Copious is a personalized social marketplace where people can buy and sell things to each other.
Like Pandora or Spotify, Copious gets smarter about you and your tastes the more you use it to browse the site, follow other users, “love” styles or clothes, and ultimately buy or sell some of those items.
“What we’ve built is like a combination of Etsy and Pinterest,” says co-founder Jonathan Ehrlich. “Etsy looks like a catalogue, and is the same for all. Pinterest stripped the discovery layer away from Etsy.
“Everyone’s Copius page is unique. What we want you to see is truly reflective of your passions and interests. We get most of our new users from person to person interaction. It makes us special and unique in this space. Personalization and social interaction are driving the business.”
The Copious home page does not display any products to a first-time visitor, but rather urges you to sign in with Facebook, Pinterest or Twitter (no anonymous users here) and begin the social shopping experience.
You are prompted to share a few of your interests around clothing and fashion (among about 15 options).
The site then presents you some people, many of whom are bloggers, who share your interests and are often good storytellers around those products.
“The third step is a personalized, curated experience tailored to you,” explains Ehrlich. “It includes actions you can take, such as buy, sell, and share with friends. It is always changing due to the actions of your connections, just like your Facebook page.”
The tie-in to the Facebook experience is not incidental. Ehrlich is the former head of marketing at the largest social network.
“At Facebook I was watching the transformation of top-down experiences to experiences organized around a people-centered system. Facebook is still the best example. Your experience there is powered by your friends, interests and passions.”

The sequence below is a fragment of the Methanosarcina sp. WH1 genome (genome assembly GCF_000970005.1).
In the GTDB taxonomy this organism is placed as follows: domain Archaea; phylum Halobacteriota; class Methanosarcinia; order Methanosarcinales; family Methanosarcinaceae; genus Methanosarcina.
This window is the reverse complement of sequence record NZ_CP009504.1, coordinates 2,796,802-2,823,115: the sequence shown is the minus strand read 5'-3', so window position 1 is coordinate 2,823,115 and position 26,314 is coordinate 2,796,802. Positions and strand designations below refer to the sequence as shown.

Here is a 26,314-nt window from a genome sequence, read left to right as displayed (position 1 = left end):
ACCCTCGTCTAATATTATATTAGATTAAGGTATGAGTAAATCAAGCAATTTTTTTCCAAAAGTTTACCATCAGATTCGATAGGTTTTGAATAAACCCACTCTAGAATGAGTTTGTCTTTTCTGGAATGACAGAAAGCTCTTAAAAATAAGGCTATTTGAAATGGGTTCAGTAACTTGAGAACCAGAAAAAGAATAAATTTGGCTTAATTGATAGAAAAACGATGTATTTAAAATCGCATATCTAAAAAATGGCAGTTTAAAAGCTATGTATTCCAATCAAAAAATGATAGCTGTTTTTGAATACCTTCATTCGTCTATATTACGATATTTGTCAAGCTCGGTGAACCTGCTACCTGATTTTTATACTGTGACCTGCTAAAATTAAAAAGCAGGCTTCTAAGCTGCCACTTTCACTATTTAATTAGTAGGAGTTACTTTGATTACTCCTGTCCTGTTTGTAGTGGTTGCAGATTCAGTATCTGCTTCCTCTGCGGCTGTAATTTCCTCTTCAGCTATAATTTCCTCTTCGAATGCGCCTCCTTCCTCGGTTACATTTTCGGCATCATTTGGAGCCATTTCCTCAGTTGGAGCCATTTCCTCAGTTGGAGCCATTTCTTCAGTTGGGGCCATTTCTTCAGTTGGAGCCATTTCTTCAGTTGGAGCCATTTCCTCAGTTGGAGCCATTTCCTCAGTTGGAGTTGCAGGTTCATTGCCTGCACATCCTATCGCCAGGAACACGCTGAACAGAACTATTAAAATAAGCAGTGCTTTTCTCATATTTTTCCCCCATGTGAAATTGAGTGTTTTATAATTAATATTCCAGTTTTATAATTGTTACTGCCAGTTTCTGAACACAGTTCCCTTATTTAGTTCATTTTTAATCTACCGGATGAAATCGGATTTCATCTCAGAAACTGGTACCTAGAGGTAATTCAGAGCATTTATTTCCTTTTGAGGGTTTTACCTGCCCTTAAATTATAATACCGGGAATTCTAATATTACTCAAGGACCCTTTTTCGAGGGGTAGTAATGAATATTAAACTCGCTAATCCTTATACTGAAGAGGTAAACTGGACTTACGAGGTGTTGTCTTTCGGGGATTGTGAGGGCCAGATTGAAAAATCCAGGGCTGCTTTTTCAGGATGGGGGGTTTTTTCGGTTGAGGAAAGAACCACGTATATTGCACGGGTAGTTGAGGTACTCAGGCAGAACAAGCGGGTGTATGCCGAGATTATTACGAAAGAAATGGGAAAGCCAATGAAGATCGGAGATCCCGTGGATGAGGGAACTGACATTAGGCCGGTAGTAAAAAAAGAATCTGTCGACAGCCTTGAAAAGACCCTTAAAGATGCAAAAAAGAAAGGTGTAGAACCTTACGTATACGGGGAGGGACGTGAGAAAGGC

But Facebook was not built for shopping, and Ehrlich’s prior experience had been primarily in retail, including MobShop, a group-buying venture in the dot.com era.
“What we are trying to do with Copious is very hard and we have a long way to go," says Ehrlich. “But I'm fundamentally convinced that this is the future of ecommerce. The biggest trend today is around deals created within networks like Pinterest, Twitter, and Facebook. Brands and sellers want to know how to affix themselves to that kind of brand curation. These are immersive experiences -- personal, social, relevant powered by you.”
Although the early audience at Copious, which launched last year, was predominantly female, the company recently expanded to clothes and fashions for men.
Ultimately, Ehrlich envisions a marketplace that offers its users the ability to buy and sell anything.
“There is so much supply,” he notes. “There is $5 trillion worth of stuff sitting in our closets and garages. We are the most over-purchased country on earth. The challenge for every startup is getting demand. Liquidity and scale are the keys to success.”
I was curious just how closely Copious is tied to Facebook, in light of recent downturns at companies like Zynga that rely on Facebook for almost all of their revenue.
“While Facebook is incredibly important to us,” Ehrlich told me, “we are like Pandora, Quora, Spotify, and Pinterest in that we all tie in to Facebook but are not shaped by Facebook.
“We have our own graph unique to every person. It is a stand-alone experience at Copious. Facebook doesn't shape the ever-changing ‘you’ on our platform.”
Copious makes money through a 9.5 percent fee on sales, although 3.5 percent of that is the standard pass-through credit card fee. Sellers can choose whether to add on the 6 percent escrow fee to buyers, or absorb it themselves.
The company’s staff of 17 is headquartered near the home of the World Champion San Francisco Giants.